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# Common Core Standards: Math

# Math.CCSS.Math.Content.HSA-APR.B.3

**3. Identify zeros of polynomials when suitable factorizations are available, and use the zeros to construct a rough graph of the function defined by the polynomial.**

In plain English, this standard is all about factoring polynomials and finding their zeros. It's about time too, because it can be frustrating dealing with students who claim that *x*^{3} – 10*x*^{2} – 2*x* + 24 has 1 zero because of 10*x*^{2}. So frustrating that you may or may not want to quit this teaching gig and get a job at the local circus. At least they'd take you more seriously there.

First, your students should know that finding the zeros of a polynomial doesn't mean counting how many zeros they can find. That's not algebra. That's counting.

The **zeros** of a polynomial are the *x* values when we set the polynomial itself to equal zero. In other words, when we plug in any of the zeros of a polynomial in for *x*, our answer should be 0. So the zeros of *x*^{3} – 10*x*^{2} – 2*x* + 24 are the *x* values that make the equation *x*^{3} – 10*x*^{2} – 2*x* + 24 = 0 true.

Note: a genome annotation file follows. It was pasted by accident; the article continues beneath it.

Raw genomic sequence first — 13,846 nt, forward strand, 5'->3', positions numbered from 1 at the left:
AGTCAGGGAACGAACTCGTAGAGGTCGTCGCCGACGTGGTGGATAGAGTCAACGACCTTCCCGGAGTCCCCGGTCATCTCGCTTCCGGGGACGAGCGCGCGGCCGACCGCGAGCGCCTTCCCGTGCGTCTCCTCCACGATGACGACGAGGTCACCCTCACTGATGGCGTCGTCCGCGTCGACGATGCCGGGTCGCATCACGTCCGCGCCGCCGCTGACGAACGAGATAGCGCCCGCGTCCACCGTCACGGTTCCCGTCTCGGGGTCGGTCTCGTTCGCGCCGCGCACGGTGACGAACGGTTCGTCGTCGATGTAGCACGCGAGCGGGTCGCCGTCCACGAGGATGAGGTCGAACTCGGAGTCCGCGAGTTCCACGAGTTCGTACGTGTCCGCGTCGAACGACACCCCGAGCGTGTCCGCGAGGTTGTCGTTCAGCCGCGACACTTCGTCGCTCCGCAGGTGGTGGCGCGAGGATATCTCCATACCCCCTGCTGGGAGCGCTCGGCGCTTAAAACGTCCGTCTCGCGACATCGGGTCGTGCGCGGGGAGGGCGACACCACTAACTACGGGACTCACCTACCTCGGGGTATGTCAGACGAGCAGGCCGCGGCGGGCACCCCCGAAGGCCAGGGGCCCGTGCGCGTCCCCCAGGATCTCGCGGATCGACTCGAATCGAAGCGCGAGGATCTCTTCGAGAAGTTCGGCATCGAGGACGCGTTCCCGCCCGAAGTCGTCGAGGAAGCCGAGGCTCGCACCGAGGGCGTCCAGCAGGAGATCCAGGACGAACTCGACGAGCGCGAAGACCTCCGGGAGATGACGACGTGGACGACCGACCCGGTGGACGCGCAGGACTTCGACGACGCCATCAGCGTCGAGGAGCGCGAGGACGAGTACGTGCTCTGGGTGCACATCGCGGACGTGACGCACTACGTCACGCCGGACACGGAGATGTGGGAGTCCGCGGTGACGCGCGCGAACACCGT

Why are these zero values important? On the coordinate plane, they're the places where the function crosses the *x*-axis. The zeros of the polynomial (also called the solutions or "roots") are the *x*-intercepts of the graph.

To find the zeros, students should factor polynomials into linear factors (where *x* is only to the first power). Then, setting each linear factor equal to 0 and solving for the variable will give us the *x*-intercepts, which can be used to graph the function.

Students should also have a rough idea of how different polynomials should look when graphed. Linear functions make lines, quadratic functions make parabolas, and so on. They don't have to know exactly which term affects which aspect of the graph, but their answers shouldn't look like a game of connect-the-dots.

For example, we're told to graph the function defined by the polynomial *x*^{2} + 5*x* + 6. Students should feel comfortable factoring this into a product of two linear factors: (*x* + 2)(*x* + 3). Solving the equation *x*^{2} + 5*x* + 6 = 0 would be difficult, but (*x* + 2)(*x* + 3) = 0 is much easier.

The entire polynomial equals 0 when each individual factor equals 0. That gives us *x* + 2 = 0 and *x* + 3 = 0, or *x* = -2 and *x* = -3. So our *x*-intercepts are at *x* = -2 and *x* = -3. Knowing these intercepts makes it easier to graph the function.

Make sure to give your students polynomials they can factor. Giving them something like *x*^{5} + 9*x*^{4} – 17*x*^{3} + 2*x*^{2} + 1 is just cruel if they've only learned how to factor quadratic equations.